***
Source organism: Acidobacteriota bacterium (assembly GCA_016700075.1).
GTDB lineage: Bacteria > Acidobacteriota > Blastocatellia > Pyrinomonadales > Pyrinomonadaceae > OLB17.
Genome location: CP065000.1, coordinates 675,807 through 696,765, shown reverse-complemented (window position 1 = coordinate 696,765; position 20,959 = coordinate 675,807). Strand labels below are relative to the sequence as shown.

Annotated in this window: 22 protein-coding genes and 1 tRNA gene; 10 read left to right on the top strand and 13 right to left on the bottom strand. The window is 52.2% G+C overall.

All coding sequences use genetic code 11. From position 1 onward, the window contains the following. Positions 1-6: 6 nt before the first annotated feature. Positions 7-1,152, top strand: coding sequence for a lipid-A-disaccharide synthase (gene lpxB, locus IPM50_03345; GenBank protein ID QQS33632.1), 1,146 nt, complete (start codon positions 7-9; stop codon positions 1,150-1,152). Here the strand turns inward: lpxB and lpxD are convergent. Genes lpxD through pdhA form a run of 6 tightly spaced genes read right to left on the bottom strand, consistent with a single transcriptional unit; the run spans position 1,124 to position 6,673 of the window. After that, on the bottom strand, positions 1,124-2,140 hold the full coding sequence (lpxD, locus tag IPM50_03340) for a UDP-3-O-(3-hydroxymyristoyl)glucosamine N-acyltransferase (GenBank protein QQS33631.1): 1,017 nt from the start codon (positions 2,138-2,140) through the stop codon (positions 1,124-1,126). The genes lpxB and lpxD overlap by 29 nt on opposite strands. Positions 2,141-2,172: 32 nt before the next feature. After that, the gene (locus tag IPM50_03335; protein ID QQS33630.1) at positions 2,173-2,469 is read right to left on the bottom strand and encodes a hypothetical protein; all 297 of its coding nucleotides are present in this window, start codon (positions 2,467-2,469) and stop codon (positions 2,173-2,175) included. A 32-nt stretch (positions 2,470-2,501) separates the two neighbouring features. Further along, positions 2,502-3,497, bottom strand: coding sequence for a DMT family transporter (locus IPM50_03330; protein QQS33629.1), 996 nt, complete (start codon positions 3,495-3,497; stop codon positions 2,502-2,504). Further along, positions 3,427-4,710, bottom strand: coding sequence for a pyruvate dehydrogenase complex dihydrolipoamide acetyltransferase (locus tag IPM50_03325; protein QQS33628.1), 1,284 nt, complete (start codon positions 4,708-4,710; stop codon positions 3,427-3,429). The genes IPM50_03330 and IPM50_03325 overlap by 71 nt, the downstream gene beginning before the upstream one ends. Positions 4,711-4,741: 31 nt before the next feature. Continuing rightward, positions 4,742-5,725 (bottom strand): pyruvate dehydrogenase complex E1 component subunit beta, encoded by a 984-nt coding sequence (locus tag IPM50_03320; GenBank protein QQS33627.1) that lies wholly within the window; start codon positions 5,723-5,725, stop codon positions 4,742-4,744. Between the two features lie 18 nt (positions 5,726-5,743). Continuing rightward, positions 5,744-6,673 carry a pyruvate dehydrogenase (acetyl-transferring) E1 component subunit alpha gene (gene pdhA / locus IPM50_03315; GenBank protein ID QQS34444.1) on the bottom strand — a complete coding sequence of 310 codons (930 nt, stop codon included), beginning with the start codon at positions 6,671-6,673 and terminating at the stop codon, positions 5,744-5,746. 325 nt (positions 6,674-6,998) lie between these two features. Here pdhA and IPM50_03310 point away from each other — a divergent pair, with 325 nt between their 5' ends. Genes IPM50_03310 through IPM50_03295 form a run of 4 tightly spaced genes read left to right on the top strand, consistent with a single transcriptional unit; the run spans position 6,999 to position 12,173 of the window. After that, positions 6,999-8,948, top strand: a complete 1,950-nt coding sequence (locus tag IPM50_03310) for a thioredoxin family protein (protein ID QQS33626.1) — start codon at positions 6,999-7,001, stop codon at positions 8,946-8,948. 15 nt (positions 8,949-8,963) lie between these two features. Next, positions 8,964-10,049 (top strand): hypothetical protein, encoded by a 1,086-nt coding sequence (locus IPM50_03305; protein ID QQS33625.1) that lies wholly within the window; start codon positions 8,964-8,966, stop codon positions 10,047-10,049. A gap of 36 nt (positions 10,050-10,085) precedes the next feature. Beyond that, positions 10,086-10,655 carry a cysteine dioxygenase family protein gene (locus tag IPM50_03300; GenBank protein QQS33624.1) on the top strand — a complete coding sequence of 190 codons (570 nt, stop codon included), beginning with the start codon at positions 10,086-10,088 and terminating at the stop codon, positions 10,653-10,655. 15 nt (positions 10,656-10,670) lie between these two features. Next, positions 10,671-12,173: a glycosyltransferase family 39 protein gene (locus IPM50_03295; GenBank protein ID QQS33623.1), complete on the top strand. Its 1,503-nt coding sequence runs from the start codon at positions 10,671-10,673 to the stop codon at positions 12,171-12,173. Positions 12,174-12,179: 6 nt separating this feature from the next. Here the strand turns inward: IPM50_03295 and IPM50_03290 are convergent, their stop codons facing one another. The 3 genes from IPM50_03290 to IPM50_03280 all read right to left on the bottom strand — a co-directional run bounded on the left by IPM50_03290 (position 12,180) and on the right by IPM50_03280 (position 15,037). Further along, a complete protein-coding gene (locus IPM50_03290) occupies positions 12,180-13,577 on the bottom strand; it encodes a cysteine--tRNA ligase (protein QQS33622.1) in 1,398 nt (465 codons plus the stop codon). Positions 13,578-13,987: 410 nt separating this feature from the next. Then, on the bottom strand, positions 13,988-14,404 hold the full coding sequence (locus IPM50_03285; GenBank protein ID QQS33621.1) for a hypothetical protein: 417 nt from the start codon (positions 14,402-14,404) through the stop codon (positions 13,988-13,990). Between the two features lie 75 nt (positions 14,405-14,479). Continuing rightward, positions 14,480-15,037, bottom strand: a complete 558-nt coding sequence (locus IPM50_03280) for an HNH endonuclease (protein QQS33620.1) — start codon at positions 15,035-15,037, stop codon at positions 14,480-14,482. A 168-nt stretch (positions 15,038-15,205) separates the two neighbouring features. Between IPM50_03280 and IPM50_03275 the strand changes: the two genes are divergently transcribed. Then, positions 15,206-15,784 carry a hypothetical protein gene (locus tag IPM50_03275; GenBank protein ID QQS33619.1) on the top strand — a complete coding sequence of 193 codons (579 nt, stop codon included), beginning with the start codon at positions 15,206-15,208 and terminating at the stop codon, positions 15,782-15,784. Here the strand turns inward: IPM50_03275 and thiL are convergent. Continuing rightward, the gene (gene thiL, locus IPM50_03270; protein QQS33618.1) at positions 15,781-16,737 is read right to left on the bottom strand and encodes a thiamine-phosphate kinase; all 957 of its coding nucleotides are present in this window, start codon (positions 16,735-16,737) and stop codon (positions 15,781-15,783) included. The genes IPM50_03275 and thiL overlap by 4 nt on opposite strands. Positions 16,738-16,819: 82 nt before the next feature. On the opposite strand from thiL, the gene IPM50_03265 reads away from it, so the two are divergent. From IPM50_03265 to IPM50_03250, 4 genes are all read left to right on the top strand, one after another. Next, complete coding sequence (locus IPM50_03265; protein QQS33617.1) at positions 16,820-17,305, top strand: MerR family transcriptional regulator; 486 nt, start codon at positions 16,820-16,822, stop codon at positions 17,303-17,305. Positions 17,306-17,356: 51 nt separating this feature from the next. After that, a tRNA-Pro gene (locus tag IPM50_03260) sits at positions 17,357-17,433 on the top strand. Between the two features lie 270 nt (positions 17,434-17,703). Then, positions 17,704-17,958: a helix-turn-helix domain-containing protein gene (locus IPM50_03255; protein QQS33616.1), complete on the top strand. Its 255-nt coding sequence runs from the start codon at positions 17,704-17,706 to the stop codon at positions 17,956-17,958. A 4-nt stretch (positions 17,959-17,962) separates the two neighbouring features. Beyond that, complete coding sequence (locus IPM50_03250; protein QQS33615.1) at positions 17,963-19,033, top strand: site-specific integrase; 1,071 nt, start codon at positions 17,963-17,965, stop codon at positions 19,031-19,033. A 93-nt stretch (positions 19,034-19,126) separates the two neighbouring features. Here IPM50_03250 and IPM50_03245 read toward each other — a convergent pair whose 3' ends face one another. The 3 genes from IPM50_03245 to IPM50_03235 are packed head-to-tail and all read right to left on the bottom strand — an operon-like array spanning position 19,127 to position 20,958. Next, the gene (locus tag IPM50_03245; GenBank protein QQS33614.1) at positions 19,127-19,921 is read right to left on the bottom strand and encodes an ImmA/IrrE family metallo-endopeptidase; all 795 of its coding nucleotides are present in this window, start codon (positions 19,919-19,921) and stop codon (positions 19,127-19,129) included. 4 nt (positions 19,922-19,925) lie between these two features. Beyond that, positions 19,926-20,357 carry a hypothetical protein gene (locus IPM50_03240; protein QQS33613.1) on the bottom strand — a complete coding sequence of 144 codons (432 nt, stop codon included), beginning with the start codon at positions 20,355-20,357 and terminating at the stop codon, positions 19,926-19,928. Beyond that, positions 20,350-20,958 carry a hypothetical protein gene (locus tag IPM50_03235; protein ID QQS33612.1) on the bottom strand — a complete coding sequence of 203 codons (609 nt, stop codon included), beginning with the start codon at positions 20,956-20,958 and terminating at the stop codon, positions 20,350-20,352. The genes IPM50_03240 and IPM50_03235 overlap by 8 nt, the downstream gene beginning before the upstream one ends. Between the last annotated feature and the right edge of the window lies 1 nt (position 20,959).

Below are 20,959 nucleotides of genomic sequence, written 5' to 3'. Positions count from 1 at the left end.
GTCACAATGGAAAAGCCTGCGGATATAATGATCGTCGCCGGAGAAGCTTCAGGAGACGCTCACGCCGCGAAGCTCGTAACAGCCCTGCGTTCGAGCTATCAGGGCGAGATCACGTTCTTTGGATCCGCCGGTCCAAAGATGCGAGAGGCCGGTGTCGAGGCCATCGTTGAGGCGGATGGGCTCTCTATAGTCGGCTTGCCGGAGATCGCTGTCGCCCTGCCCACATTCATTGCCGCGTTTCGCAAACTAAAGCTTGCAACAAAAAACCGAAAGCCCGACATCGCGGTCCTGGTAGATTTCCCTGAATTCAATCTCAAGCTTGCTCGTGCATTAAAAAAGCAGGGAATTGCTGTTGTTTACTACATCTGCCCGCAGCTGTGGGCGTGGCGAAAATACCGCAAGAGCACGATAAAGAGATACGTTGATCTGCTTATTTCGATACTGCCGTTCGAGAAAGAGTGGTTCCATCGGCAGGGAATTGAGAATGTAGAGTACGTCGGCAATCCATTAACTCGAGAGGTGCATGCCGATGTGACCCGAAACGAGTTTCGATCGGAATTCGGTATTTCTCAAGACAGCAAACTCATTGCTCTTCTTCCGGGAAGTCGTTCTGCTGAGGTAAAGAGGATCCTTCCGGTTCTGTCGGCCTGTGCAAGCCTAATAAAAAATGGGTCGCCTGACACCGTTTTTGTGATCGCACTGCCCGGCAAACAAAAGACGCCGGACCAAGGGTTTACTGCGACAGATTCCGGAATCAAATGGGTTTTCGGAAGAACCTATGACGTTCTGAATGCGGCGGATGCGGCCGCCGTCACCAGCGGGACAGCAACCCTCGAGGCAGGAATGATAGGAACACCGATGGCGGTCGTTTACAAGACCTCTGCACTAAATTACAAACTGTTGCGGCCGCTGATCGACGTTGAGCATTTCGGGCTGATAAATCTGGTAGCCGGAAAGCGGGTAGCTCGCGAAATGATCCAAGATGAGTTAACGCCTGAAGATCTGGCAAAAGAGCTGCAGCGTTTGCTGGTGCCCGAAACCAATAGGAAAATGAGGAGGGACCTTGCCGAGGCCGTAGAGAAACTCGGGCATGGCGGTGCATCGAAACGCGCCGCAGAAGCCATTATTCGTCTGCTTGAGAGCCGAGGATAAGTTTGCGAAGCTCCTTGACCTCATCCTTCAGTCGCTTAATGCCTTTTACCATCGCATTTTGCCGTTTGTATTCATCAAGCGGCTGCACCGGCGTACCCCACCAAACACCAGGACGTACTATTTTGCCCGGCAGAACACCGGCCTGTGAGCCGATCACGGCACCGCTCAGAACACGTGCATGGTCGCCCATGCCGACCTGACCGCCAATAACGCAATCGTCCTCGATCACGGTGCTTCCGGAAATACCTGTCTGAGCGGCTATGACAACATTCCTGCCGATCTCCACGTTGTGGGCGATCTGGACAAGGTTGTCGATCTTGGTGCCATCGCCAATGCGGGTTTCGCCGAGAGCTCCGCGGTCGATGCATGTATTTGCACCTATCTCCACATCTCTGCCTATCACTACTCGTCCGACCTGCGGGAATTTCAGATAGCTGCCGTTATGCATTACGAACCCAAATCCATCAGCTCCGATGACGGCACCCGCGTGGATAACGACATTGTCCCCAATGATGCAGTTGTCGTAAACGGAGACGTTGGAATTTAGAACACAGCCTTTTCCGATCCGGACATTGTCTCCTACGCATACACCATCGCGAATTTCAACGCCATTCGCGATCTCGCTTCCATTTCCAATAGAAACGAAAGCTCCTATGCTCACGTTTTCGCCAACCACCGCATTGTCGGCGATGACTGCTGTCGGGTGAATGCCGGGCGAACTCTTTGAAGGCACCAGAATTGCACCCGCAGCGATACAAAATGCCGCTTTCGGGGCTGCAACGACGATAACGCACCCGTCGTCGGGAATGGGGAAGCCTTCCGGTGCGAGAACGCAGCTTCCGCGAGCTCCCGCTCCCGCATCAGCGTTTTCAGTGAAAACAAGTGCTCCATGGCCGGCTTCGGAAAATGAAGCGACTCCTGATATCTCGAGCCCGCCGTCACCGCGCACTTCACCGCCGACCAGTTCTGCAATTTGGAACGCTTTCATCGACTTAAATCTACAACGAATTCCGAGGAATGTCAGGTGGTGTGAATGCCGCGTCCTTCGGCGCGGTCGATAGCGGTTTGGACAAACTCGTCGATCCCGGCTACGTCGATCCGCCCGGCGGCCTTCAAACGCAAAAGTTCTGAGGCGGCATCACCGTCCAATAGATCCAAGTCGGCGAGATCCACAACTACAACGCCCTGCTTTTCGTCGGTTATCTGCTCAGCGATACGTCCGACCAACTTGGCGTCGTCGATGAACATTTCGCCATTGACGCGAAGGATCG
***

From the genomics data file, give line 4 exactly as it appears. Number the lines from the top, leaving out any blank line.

Annotated in this window: 22 protein-coding genes and 1 tRNA gene; 10 read left to right on the top strand and 13 right to left on the bottom strand. The window is 52.2% G+C overall.